A University of Iowa study looked at what happened when individuals with an OSA diagnosis entered into “microsleeps” while on an hour-long drive in a high-tech simulator. As explained by risk-management firm Circadian, a microsleep is a “brief sleep episode that lasts up to 30 seconds, during which a person temporarily loses consciousness and external stimuli aren’t perceived.”

That’s more than enough time for things to go horribly wrong on the road. The UI study authors reported that the OSA-afflicted drivers “showed significant deterioration in vehicle control during the microsleep episodes… The degree of performance decrement correlated with microsleep duration, particularly on curved roads.”

As if substantially upping the risk of a driving or a work-related accident weren’t reason enough to seek treatment, per NIH, untreated sleep apnea can also:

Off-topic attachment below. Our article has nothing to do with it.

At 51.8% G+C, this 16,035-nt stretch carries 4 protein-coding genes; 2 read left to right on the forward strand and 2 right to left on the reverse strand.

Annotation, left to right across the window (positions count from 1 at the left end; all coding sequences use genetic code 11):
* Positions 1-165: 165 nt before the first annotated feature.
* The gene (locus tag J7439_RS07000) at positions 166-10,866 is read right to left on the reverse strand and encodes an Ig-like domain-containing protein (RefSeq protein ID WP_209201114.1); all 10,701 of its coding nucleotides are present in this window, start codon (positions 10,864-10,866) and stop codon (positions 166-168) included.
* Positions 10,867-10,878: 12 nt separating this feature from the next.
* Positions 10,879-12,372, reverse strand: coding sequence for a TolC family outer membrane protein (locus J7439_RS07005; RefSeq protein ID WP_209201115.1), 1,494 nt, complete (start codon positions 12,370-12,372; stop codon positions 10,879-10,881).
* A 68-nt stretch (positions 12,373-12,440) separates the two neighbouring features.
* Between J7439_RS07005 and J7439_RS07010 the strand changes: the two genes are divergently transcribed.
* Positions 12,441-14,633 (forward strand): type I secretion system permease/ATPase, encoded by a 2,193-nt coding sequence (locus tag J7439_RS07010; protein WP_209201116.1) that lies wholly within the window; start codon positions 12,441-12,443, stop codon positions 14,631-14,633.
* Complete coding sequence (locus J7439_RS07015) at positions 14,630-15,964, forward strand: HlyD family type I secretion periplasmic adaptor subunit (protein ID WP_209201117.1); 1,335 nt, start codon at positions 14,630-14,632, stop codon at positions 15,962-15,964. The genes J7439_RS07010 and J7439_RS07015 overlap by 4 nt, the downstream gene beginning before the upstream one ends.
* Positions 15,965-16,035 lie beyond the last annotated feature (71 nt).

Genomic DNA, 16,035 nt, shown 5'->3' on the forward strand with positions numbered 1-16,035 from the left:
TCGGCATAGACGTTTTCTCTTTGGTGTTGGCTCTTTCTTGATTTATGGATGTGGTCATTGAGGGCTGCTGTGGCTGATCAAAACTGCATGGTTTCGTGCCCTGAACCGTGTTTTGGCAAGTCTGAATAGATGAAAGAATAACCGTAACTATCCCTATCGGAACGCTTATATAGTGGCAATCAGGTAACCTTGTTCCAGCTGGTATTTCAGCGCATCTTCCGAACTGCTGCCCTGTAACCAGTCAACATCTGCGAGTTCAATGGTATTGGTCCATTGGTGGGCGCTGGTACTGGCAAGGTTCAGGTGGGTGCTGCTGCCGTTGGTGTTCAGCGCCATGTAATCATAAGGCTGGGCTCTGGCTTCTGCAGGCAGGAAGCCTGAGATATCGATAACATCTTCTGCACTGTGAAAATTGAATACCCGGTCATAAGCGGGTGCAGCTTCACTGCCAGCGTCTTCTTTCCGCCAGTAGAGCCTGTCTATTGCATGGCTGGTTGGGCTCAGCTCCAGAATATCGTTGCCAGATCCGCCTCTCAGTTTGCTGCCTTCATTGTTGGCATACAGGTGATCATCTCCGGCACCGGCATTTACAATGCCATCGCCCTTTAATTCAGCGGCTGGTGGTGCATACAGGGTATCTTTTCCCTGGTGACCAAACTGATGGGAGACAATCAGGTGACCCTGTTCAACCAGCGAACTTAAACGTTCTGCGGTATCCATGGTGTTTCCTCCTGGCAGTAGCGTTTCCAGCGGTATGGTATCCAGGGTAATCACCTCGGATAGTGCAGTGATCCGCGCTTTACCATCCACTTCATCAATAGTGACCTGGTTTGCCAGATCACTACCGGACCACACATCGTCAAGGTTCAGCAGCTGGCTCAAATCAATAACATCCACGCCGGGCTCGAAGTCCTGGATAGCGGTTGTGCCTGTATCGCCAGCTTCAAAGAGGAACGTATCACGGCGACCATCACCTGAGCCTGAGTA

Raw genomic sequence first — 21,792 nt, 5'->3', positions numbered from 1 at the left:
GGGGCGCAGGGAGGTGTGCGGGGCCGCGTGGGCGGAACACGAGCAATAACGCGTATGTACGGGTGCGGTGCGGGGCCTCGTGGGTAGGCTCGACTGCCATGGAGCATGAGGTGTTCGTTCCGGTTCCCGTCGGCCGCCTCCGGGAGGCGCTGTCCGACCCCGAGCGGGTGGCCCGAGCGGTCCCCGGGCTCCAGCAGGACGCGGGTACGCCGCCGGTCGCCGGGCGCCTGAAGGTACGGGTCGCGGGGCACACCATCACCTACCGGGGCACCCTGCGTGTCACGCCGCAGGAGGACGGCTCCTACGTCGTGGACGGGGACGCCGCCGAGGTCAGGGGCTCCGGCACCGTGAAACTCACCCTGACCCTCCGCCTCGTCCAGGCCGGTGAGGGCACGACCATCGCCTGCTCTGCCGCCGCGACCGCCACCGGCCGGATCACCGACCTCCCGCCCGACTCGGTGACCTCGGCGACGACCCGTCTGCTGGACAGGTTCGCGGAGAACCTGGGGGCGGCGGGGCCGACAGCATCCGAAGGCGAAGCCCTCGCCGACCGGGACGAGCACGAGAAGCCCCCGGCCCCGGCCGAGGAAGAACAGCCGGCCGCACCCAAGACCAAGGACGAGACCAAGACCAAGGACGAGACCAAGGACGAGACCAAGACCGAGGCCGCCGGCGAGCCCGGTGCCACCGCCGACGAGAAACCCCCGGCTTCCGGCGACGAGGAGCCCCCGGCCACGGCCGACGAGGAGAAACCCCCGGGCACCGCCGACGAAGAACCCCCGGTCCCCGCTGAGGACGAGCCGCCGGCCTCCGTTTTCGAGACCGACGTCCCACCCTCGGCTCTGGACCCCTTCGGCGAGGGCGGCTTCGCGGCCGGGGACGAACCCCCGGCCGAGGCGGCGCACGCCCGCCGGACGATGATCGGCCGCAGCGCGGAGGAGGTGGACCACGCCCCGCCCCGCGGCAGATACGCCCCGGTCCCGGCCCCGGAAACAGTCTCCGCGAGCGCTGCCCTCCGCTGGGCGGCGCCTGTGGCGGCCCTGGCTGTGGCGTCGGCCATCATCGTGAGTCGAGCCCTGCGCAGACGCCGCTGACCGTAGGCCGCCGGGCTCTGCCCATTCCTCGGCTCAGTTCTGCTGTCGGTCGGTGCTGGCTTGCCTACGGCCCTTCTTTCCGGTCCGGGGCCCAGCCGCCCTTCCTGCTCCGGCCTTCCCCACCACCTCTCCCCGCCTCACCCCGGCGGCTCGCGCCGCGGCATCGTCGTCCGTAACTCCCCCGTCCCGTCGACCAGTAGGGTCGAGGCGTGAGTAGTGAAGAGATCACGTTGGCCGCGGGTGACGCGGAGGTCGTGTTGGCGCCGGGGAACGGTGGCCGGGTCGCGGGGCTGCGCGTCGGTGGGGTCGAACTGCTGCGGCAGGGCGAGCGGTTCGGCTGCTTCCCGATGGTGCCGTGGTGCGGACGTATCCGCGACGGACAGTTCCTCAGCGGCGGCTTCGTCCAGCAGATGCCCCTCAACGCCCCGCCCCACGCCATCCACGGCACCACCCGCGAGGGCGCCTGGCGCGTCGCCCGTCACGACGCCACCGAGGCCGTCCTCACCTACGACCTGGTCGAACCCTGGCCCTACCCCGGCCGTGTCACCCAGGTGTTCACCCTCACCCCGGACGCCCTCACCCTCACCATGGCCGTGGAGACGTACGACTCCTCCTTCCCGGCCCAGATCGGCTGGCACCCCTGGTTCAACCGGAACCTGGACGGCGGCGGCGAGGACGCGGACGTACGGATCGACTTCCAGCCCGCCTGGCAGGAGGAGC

• Increase the risk of high blood pressure, stroke, diabetes and obesity
  • Increase or worsen the risk of heart failure
  • Make arrhythmias (irregular heartbeats) more likely

The Virginia Tech Transportation Institute points out that beyond negatively affecting any apnea sufferer’s health, untreated OSA can be especially dangerous for truck drivers. “Excessive daytime sleepiness may negatively influence behavior, and can result in poor judgment and impairments in concentration, memory, and cognitive function.”

VTTI Research Associate Erin Mabry, who co-authored a case study on the impact of apnea treatment offered by motor carriers, says such programs significantly cut accident and medical costs — and help trim driver turnover.

That was demonstrated in the study’s review of a pilot program to screen for and treat drivers for OSA set up by Schneider National. “The fleet said it wanted to address sleep apnea before any regulation came about,” Mabry explains.